Laughing Matters, Opinion

McGill needs fewer pedestrians and more cars

McGill is known for its efforts to ensure accessibility, but one key component, and arguably the most important, is being overlooked: Car accessibility on campus. While being in the heart of Montreal might not be conducive to such an intricate road system, it’s positively too much to ask students to walk all the way from Otto Maass to Leacock.  

Budapest, Paris, and Munich, while beautiful, lack one important thing: Motorways everywhere. For this exact reason, McGill should follow the likes of Kansas City and Dallas in their emphasis on motorways per capita. McGill must create more roadways on campus for faster access to buildings and increased efficiency—students would be able to get their work done much faster if they didn’t have to walk everywhere. 

Montreal is known for not being car-friendly, whether that be because the roads are, to say the least, subpar, or because of the interconnected nature of the city. Yet, a car not only gives you more personal space than public transportation, but it is also much quicker than walking from place to place, especially during peak hours. Everyone should have the ability to drive through the cobblestone streets of Old Port as opposed to walking through it. There’s no need to admire the picturesque buildings of the surrounding area or to window-shop and peruse their merchandise. Instead, you need to focus on getting to your destination as quickly as possible. 

Parking garages are beautiful. Anyone who opposes them simply cannot appreciate the brutalist architectural style. The Old Port is without a doubt a nice part of Montreal, but a five-story parking garage would only bring a modern flair to such an outdated area. Any opportunity for a garage would increase tourism—bringing much-needed traffic to the streets and creating a festive atmosphere.

Why, then, should McGill adopt roadways? Simply for increased maneuverability across campus. The Redpath Museum might be architecturally aesthetic, but it feels incomplete without a parking lot. Traditionalists will ask where the parking lot will go. My response? It should be built on Lower Field. All that space is not being used optimally, especially when taken up with an ice rink during the winter. But a parking lot could finally put all that green space to use and considerably boost the attractiveness of the university, in turn increasing McGill’s revenue.Instead of a skating rink, the McGill community could rejoice in slipping and sliding across a parking lot and avoiding near death.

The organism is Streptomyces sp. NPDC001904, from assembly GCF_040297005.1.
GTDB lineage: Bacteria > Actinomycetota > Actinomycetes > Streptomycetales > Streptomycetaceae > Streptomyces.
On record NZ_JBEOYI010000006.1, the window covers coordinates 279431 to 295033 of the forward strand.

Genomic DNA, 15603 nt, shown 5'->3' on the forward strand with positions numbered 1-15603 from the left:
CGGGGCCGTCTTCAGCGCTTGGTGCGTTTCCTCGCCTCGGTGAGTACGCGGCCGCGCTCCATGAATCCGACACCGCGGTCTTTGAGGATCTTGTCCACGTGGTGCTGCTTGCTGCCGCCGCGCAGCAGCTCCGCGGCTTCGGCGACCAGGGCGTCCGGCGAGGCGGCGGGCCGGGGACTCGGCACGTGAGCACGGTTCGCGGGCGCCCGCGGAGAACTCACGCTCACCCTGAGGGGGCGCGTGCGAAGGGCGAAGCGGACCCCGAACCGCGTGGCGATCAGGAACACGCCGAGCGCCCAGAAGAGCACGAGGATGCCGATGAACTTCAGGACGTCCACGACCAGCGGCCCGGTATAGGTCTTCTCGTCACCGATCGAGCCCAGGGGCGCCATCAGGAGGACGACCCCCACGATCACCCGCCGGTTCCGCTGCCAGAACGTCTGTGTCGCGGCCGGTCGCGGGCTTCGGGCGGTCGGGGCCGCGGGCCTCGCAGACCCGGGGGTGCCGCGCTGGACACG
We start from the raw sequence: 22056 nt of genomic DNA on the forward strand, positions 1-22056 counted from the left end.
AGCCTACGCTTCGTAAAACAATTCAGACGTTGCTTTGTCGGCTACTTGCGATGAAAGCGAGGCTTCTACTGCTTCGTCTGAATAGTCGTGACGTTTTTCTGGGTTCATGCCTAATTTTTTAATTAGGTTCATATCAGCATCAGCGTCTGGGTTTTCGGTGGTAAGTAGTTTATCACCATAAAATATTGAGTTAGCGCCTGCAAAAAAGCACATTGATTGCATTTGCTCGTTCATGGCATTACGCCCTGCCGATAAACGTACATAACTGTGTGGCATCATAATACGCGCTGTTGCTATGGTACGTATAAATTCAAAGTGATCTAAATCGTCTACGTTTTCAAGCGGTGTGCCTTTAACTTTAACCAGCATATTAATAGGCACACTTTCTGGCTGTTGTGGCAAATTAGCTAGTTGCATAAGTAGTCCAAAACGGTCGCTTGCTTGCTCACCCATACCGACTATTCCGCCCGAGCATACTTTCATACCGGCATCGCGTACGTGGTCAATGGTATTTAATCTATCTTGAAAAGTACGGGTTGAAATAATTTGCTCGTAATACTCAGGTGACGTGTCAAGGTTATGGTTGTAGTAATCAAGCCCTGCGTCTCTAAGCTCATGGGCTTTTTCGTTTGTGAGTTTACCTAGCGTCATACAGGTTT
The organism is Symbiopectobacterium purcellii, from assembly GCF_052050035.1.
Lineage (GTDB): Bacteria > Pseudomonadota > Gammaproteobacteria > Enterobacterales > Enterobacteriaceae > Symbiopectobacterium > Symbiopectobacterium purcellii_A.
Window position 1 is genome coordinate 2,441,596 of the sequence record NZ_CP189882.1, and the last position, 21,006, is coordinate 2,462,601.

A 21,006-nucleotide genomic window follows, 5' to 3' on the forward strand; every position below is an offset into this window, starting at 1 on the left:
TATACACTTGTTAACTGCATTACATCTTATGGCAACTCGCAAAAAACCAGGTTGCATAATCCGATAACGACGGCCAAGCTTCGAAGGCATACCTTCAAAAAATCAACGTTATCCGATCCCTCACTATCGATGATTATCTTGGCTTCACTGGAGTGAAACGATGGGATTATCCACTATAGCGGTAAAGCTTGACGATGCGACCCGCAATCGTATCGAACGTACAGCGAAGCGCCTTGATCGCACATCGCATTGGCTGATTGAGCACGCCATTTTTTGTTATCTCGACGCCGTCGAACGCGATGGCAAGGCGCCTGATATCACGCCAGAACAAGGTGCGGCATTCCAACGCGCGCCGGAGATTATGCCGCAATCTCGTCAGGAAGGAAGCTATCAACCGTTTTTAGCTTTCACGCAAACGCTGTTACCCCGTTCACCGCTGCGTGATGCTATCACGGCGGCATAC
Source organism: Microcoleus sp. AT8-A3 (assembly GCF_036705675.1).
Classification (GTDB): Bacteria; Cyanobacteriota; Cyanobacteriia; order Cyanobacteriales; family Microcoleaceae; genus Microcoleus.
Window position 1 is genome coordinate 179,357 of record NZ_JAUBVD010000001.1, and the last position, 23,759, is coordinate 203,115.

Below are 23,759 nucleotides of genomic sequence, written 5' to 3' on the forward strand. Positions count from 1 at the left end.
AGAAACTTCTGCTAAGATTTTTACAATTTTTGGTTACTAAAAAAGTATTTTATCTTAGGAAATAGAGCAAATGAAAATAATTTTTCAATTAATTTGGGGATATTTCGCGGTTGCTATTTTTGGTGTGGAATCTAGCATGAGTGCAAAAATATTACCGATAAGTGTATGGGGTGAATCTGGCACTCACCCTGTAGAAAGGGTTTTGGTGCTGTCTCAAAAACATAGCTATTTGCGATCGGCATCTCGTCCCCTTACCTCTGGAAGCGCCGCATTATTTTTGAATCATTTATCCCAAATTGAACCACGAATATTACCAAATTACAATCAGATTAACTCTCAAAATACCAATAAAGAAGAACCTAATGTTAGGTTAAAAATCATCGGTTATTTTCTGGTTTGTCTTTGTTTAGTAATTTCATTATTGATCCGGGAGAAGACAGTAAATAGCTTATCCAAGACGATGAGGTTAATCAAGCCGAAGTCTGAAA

Oftentimes, students have back-to-back classes, requiring quick transportation in a gas-guzzling machine. Having a roadway cutting directly through campus would remedy this. Purists will point to the inconvenience of having to wait to cross a street in the middle of campus, but this would, in fact, help students reflect on the simple moments in life and appreciate the time they have at their drivable university. 

McTavish, in particular, should be open to vehicular transportation. McGill students are tired of walking up the hill from Sherbrooke to Stewart Bio, and allowing vehicles would ultimately make students more productive, and boost their GPAs. And to ensure that no student is hit by a car, pedestrians would obviously be forbidden from McTavish. If this causes an unjustified uproar among conservative students, establishing one crosswalk on McTavish to cross at their own risk should suffice. 

It’s time for Montreal and McGill to stop reinforcing archaic notions of tradition such as pedestrians and public transit. The age of progress is here, and we must allow cars to have immediate access everywhere. If McGill doesn’t sanction this modernization, then students are likely to tire themselves out before they even get to lectures, and this will lead UofT to finally dominate the rankings. When Montreal starts banning pedestrians in areas such as Old Port, McGill could follow and look less like a university and more like a highway.  

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  1. I can’t decide if this is a joke or not, please clarify…

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